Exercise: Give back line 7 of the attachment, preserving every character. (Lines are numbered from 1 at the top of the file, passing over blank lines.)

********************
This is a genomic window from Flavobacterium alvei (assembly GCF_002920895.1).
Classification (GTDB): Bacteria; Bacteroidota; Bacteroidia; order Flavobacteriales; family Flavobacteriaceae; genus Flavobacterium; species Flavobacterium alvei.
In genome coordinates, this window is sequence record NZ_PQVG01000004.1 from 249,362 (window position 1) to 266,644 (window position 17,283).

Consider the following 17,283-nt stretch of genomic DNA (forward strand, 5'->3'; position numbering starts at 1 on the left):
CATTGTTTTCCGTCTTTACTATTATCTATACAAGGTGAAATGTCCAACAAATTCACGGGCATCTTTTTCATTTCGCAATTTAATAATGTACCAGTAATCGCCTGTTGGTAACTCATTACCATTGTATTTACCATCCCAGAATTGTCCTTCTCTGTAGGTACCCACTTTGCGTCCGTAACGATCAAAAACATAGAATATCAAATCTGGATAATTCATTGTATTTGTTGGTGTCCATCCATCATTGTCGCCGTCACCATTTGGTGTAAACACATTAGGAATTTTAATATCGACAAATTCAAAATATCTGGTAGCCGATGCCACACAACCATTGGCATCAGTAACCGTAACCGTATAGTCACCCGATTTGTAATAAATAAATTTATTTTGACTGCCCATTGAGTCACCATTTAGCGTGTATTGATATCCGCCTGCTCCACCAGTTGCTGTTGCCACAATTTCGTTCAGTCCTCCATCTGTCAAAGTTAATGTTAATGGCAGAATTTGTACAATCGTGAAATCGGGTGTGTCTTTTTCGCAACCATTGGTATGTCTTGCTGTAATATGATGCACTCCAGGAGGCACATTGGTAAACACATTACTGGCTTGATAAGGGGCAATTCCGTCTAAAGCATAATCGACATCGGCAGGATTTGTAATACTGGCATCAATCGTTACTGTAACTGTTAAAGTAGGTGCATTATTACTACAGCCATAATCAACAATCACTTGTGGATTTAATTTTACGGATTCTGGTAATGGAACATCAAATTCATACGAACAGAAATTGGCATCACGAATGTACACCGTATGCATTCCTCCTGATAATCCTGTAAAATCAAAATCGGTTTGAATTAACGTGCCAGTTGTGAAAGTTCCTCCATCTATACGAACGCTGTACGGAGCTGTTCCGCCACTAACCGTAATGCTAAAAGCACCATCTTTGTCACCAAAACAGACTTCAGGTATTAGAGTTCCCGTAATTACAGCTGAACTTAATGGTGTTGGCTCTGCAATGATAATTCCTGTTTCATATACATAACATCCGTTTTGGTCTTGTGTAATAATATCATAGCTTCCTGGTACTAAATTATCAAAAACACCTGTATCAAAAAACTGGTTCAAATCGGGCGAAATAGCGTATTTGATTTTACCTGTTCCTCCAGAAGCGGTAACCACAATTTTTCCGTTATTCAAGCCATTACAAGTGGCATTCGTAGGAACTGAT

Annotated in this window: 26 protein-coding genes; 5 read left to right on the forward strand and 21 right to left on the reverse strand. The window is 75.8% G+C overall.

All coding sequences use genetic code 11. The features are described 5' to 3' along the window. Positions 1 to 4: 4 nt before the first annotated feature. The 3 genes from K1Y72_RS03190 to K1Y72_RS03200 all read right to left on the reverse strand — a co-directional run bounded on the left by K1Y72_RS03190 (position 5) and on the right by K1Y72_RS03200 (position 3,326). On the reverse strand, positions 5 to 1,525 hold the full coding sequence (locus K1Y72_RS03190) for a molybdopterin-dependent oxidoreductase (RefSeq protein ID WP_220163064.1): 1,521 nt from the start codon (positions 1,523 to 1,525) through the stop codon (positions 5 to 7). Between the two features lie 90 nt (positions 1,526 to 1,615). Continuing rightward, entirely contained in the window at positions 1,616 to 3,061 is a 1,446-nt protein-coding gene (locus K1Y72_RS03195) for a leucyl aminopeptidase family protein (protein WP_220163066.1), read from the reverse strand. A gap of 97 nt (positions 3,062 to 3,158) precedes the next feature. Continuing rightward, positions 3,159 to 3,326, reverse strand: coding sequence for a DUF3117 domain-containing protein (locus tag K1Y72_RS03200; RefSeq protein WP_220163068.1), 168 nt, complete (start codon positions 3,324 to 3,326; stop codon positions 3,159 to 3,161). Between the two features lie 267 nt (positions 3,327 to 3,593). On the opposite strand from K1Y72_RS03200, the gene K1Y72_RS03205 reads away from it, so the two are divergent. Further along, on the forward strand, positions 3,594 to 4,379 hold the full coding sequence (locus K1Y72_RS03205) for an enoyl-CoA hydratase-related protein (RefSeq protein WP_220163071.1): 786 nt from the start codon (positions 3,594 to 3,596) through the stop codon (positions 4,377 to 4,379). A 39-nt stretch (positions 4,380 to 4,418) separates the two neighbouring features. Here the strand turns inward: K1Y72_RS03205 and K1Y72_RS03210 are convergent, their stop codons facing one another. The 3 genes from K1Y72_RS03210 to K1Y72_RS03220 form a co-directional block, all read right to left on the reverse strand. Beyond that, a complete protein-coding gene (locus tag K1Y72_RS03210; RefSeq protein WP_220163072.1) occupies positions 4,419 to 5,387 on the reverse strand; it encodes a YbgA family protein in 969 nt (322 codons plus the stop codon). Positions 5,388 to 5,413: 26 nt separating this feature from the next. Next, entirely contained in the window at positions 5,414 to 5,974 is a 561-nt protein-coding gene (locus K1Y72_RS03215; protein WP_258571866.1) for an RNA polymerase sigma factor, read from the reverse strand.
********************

All coding sequences use genetic code 11. The features are described 5' to 3' along the window. Positions 1 to 4: 4 nt before the first annotated feature. The 3 genes from K1Y72_RS03190 to K1Y72_RS03200 all read right to left on the reverse strand — a co-directional run bounded on the left by K1Y72_RS03190 (position 5) and on the right by K1Y72_RS03200 (position 3,326). On the reverse strand, positions 5 to 1,525 hold the full coding sequence (locus K1Y72_RS03190) for a molybdopterin-dependent oxidoreductase (RefSeq protein ID WP_220163064.1): 1,521 nt from the start codon (positions 1,523 to 1,525) through the stop codon (positions 5 to 7). Between the two features lie 90 nt (positions 1,526 to 1,615). Continuing rightward, entirely contained in the window at positions 1,616 to 3,061 is a 1,446-nt protein-coding gene (locus K1Y72_RS03195) for a leucyl aminopeptidase family protein (protein WP_220163066.1), read from the reverse strand. A gap of 97 nt (positions 3,062 to 3,158) precedes the next feature. Continuing rightward, positions 3,159 to 3,326, reverse strand: coding sequence for a DUF3117 domain-containing protein (locus tag K1Y72_RS03200; RefSeq protein WP_220163068.1), 168 nt, complete (start codon positions 3,324 to 3,326; stop codon positions 3,159 to 3,161). Between the two features lie 267 nt (positions 3,327 to 3,593). On the opposite strand from K1Y72_RS03200, the gene K1Y72_RS03205 reads away from it, so the two are divergent. Further along, on the forward strand, positions 3,594 to 4,379 hold the full coding sequence (locus K1Y72_RS03205) for an enoyl-CoA hydratase-related protein (RefSeq protein WP_220163071.1): 786 nt from the start codon (positions 3,594 to 3,596) through the stop codon (positions 4,377 to 4,379). A 39-nt stretch (positions 4,380 to 4,418) separates the two neighbouring features. Here the strand turns inward: K1Y72_RS03205 and K1Y72_RS03210 are convergent, their stop codons facing one another. The 3 genes from K1Y72_RS03210 to K1Y72_RS03220 form a co-directional block, all read right to left on the reverse strand. Beyond that, a complete protein-coding gene (locus tag K1Y72_RS03210; RefSeq protein WP_220163072.1) occupies positions 4,419 to 5,387 on the reverse strand; it encodes a YbgA family protein in 969 nt (322 codons plus the stop codon). Positions 5,388 to 5,413: 26 nt separating this feature from the next. Next, entirely contained in the window at positions 5,414 to 5,974 is a 561-nt protein-coding gene (locus K1Y72_RS03215; protein WP_258571866.1) for an RNA polymerase sigma factor, read from the reverse strand.